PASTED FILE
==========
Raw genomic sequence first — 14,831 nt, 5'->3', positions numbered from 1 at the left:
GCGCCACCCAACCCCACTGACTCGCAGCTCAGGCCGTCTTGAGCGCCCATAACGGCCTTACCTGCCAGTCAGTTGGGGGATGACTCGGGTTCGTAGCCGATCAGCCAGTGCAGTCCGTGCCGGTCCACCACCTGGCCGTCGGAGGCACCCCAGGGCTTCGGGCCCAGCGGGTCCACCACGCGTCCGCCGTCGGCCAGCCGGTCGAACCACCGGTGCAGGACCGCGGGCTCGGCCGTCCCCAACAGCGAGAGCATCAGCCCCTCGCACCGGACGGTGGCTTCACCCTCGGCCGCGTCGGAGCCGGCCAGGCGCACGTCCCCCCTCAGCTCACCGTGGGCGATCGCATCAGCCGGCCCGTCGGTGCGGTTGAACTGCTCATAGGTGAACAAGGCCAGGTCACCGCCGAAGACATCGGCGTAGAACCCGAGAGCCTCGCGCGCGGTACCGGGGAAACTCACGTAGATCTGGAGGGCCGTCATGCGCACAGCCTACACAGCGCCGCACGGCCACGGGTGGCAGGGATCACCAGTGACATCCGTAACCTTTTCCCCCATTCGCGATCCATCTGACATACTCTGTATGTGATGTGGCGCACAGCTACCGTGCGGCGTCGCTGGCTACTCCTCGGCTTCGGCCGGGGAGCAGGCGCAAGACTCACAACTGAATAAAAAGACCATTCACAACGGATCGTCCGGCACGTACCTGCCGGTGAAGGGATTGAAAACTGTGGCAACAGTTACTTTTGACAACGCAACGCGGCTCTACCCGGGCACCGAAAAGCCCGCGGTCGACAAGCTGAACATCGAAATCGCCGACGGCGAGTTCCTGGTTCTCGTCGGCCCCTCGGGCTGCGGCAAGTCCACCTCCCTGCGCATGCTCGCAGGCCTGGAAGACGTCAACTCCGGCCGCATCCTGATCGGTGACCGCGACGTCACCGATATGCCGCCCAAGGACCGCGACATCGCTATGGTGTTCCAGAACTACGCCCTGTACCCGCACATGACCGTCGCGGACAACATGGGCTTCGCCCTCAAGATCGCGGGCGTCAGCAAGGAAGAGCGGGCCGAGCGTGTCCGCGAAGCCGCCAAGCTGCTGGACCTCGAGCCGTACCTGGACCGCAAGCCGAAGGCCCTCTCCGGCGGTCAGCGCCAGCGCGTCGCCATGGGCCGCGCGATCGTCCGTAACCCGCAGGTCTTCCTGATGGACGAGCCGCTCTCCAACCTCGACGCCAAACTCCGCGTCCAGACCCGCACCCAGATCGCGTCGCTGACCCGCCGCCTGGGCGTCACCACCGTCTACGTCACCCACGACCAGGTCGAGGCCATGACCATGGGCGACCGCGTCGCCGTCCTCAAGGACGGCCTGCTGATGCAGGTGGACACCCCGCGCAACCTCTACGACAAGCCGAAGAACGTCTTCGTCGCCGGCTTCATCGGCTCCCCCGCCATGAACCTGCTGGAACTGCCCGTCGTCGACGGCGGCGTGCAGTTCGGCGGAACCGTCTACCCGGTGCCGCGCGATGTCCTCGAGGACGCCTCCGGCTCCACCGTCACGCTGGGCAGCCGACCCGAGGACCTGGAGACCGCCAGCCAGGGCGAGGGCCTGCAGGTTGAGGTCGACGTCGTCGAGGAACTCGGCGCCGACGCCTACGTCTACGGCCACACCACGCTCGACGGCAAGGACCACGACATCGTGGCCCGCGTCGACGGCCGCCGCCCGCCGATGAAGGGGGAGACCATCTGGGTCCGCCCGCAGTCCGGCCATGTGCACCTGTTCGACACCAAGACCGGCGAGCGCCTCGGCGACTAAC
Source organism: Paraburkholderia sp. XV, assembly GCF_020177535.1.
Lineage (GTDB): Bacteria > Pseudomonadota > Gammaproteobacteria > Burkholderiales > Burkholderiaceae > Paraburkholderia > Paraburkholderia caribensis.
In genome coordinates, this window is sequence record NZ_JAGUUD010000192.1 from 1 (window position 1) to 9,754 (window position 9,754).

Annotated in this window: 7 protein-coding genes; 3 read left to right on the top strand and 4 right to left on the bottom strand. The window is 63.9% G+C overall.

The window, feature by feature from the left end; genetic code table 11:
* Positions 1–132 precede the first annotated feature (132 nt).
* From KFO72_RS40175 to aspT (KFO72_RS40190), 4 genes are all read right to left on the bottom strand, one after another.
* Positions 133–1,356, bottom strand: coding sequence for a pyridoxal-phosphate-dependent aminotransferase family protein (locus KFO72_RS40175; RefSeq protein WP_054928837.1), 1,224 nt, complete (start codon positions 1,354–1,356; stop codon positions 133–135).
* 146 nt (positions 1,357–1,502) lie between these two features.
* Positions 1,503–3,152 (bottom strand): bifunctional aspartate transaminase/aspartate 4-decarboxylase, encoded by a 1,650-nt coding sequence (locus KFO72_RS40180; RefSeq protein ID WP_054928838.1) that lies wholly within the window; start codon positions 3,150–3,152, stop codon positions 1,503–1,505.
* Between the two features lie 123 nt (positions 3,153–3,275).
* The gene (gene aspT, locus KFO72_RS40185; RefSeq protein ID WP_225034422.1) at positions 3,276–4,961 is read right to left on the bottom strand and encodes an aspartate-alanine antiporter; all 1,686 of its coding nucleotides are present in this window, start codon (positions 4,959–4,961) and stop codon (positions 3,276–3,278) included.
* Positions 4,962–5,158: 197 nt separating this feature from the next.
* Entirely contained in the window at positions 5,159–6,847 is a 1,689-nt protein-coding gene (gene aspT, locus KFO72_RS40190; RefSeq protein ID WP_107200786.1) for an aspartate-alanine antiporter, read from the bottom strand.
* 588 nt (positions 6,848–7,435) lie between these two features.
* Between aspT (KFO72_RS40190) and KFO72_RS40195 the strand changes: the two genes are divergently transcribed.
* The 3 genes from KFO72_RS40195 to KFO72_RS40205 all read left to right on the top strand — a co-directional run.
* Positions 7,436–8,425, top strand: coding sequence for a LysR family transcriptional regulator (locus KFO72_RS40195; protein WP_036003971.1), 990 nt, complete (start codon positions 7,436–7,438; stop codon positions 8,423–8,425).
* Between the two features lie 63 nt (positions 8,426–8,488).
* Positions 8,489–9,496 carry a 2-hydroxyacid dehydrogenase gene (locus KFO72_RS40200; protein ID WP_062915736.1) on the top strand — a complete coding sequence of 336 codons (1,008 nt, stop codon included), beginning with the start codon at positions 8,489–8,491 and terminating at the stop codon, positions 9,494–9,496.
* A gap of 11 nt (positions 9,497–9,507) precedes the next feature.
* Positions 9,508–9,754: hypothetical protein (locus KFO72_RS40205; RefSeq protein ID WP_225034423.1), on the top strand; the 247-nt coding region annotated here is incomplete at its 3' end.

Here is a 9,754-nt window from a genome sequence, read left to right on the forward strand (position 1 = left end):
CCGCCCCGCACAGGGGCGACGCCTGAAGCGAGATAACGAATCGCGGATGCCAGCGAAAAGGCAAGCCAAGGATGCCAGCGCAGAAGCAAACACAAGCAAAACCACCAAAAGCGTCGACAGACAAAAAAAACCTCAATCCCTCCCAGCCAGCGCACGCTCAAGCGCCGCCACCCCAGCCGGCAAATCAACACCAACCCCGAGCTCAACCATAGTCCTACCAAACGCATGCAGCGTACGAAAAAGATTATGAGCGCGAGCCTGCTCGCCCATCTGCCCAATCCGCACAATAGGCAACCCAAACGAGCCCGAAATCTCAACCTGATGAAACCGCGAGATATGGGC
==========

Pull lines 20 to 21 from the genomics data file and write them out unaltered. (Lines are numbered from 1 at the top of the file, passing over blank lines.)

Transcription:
* Positions 7,436–8,425, top strand: coding sequence for a LysR family transcriptional regulator (locus KFO72_RS40195; protein WP_036003971.1), 990 nt, complete (start codon positions 7,436–7,438; stop codon positions 8,423–8,425).
* Between the two features lie 63 nt (positions 8,426–8,488).